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Revision as of 06:58, 8 September 2012 by VAG (talk | contribs) (→‎Video Format)
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  • Extension: hnm
  • Company: CRYO Interactive Entertainment
  • Samples:

HNM6 is the latest variant of HNM video format by Cryo. Unlike its previous versions, it has Hi-color video support.

File Format

File consist of a main header, followed by frame chunks. Each frame chunk consist of individual audio and video chunks. All numbers are little-endian.

u8   sig[4]           -- file signature, "HNM6"
u8   reserved[2]      -- usually 0
u8   audioflags       -- nonzero value indicates file has APC sound (not authoritative)
u8   bpp
u16  width
u16  height
u32  filesize
u16  frames           -- number of frames
u16  reserved2
u32  reserved3        -- usually 0, but sometimes "V107", "V108" - version?
u16  speed            -- playback speed in fps, may be zero (?assume 15 fps then?)
u16  maxbuffer        -- number of frame buffers used
u32  maxchunk         -- max frame chunk size
u8   note[16]
u8   copyright[16]    -- "-Copyright CRYO-"

Each frame chunk begins with u32 chunk size (including this size field), then followed by frame's individual chunks:

 u32  chunksize       -- chunk size including this field, excluding padding
 u16  chunkid         -- TWOCC chunk id
 u16  reserved
 u8   data[]
 u8   padding[]       -- pads chunk to 4-byte boundary

AA Chunk


BB Chunk

Audio continuation.

IW Chunk

Video frame, WARP format.

IX Chunk

Video frame, normal format.

Format modifications

At least one known game (Riverworld) uses slightly different HNM6 container format, most likely due to different sound encoding. This format is just a small enhancement of the original, but it's not backward compatible.

Standard HNM6 header continues with additional audio description header:

u32  freq
u32  bits
u32  channels
u32  ?
u32  ?
u8   copyright[28]  -- "HNMS 1.1 by SARRET Hubert\0\0\0"
u32  ?              -- some initial audio samples?
u32  ?
u32  ?
u32  ?

Each frame chunk followed by an audio chunk, however, this audio chunk size is not counted by frame's chunk size field. Frame chunk format:

u32  sig[4]          -- "SOUN"
u32  chunksize       -- including this preamble
u8   data[]

Video Format

The video compression relies on a concept of Key-blocks, encoded with JPEG-like algorithm and motion blocks, derived from previously drawn blocks. The frame is encoded in 8x8 or smaller block. The Key-blocks are always 8x8 and directly encoded, while motion blocks heavily rely on D&C approach and various block transformation techniques. Generally, this codec is quite similar to 4XM codec and Mobiclip codecs, because it's written by the same people.

There are two variants of HNM6 video codec.

  • WARP codec. Prototype codec, simplified version. Used in a very little number of games.
  • Normal (yes, that's how it's called internally) codec. Fully-featured version, widely used.

Both version has identical bitstream layout. Frame data begins this the following header:

s32  quality            -- JPEG quality index, negative value indicates that the frame is a keyframe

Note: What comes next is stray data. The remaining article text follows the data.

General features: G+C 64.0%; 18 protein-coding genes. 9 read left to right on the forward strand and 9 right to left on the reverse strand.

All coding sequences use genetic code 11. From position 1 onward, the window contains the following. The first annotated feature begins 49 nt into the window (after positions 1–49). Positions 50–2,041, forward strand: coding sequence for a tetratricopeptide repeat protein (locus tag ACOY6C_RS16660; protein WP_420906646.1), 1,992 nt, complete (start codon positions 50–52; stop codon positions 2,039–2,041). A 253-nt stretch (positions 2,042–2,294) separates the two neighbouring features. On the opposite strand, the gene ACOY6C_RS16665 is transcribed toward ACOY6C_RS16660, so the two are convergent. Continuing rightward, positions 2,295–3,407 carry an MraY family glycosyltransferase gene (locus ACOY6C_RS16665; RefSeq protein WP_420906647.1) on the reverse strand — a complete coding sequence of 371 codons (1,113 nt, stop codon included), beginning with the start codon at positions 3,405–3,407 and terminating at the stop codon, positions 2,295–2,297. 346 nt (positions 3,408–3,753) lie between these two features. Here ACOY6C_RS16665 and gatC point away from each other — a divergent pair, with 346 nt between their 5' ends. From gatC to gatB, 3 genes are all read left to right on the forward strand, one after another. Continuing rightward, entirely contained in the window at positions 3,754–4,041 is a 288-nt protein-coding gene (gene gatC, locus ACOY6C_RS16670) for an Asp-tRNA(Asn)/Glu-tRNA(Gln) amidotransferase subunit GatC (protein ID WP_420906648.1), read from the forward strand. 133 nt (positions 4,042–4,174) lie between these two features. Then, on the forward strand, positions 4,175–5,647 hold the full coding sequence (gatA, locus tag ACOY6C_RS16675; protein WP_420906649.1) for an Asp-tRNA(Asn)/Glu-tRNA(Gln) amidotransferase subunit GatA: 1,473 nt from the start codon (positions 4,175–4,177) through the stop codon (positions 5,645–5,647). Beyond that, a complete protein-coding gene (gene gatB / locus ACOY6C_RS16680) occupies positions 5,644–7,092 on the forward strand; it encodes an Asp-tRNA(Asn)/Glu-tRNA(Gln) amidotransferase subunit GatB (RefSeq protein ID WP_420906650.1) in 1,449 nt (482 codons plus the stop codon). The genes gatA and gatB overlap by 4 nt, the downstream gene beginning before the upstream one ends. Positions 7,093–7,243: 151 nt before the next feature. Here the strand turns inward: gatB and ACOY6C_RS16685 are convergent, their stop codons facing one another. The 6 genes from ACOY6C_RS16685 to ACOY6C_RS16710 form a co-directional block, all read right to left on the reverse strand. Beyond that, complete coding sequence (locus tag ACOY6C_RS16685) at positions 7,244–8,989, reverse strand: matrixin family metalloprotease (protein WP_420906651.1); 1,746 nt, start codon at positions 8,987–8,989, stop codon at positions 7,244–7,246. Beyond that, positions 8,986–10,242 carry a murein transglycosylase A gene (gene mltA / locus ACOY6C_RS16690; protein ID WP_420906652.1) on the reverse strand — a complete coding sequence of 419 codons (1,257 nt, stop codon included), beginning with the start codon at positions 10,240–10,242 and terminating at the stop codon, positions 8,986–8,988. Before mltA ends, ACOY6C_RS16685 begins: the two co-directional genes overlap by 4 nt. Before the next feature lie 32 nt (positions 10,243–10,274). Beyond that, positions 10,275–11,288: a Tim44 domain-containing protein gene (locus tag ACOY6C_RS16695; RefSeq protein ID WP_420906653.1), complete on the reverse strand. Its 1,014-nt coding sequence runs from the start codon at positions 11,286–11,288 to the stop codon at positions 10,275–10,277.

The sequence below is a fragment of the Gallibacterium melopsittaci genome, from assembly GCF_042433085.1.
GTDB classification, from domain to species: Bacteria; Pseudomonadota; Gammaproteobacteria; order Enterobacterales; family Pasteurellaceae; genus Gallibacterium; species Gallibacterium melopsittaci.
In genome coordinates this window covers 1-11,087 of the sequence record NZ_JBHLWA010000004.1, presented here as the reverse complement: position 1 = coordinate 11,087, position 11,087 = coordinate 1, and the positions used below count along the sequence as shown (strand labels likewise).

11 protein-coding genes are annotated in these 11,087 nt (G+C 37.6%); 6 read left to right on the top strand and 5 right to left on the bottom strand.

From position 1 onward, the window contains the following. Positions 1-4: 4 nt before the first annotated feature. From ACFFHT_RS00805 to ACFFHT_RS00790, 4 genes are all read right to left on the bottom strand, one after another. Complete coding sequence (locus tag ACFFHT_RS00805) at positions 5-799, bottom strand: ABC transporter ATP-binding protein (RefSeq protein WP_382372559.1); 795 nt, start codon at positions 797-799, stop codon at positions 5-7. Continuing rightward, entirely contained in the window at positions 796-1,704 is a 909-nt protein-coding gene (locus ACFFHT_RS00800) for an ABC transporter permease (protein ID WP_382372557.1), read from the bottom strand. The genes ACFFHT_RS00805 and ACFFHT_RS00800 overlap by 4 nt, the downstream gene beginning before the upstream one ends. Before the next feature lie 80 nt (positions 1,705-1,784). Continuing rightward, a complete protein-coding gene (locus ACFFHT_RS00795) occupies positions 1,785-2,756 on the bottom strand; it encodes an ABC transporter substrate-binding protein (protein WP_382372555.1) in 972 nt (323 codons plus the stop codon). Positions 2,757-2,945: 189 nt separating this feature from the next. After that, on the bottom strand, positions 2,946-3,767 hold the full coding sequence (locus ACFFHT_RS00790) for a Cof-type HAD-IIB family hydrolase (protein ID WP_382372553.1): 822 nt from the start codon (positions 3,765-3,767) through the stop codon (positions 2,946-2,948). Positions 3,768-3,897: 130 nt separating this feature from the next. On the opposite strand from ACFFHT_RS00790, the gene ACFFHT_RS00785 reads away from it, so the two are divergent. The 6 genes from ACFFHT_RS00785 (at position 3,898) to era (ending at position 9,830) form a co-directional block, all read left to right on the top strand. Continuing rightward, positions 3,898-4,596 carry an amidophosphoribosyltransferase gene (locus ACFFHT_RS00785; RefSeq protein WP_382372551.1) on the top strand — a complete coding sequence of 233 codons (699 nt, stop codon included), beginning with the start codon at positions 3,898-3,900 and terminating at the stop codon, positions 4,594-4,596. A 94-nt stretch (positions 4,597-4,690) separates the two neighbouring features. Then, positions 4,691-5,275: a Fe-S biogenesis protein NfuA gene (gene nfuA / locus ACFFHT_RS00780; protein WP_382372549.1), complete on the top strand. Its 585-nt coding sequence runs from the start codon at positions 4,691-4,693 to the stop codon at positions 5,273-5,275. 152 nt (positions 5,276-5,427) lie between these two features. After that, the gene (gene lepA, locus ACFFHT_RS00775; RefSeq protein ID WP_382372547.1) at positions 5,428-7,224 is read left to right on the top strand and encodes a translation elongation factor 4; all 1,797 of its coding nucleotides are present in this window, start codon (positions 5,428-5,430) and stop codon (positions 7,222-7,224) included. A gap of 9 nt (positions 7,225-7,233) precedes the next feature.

u32  bitbuffer          -- offset of bitbuffer
u32  motionbuffer       -- offset of motion vector buffer
u32  shortmotionbuffer  -- offset of short motion vector buffer
u32  jpegbuffer         -- offset of jpeg data buffer
u32  jpegend            -- offset of jpeg data buffer end

All offsets a relative to this header.

  • quality is a standard JPEG quality value (0..100%). Negative value is used to specify a keyframe (for Normal codec only.)
  • bitbuffer points to frame's VLC-encoded macroblocks. This kind of data is accessed by a bit-reader with 32-bit internal queue, MSB bit comes out first.
  • motion buffer points to array of u16 motion vectors, used to copy blocks from various areas of the frame
  • short motion buffer is used for accessing blocks near the current macroblock. Each entry of buffer is 12 bits long, accessed in LSB order.
  • jpeg buffer points to array of encoded JPEG macroblocks

JPEG Blocks decoding

JPEG blocks are encoded in YUV 4:4:4 format. The requantization, IDCT and colorspace conversion steps are identical to standard JPEG. Standard zigzag (0, 1, 8, 16, 9, ...) and quantization tables (16, 11, 10, 16, 24, ... ; 17, 18, 24, 47, 99, ...) used as well.

The only custom feature used is the coefficients encoding. Instead of Huffman coding they are stored using RLE scheme.

Macroblock's jpeg data is accessed by 4-bit nibbles, lower nibble of each byte first. Also, the following primitives are used:

  • half - half of a nibble, upper part first, then lower (i.e. read a nibble, process upper part of it upon first use, lower part upon second)
  • s2 - signed two-bit 2's compliment value of a half, no zero point (i.e. 0b00 -> 1, 0b01 -> 2, 0b10 -> -2, 0b11 -> -1)
  • s4 - signed four-bit 2's compliment value of a nibble, no zero point
  • s44 - signed eight-bit value of two nibbles, with zero point (this is basically (signextend(nibble1) << 4) | nibble2)

For each plane of 8x8 coefficients, first entry is s44, then read nibbles and fill the rest of coefficients as follows until the whole plane is complete. Repeat for each Y, U and V plane.

 0 - fill remainder of plane with zeros
 1 - 0, 0, 0, 0
 2 - 0, 1
 3 - 0, -1
 4 - 0, 0, 1
 5 - 0, 0, -1
 6 - 0, 0, 0, 1
 7 - 0, 0, 0, -1
 8 - zeros = half, tail = half
     fill (zeros+1) coefficients with 0
     fill (tail+2) coefficients with s2
 9 - zeros = half, tail = half
     fill (zeros+1) coefficients with 0
     fill (tail+1) coefficients with s4
10 - s2, s2
11 - s4
12 - s4, s4
13 - s4, s4, s4
14 - 0
15 - s44

WARP decoding

Normal decoding

Bitexact decoding

While you can use stock JPEG routines to decode Key-blocks, if you want to produce bitexact output you need to use very specific code to do so.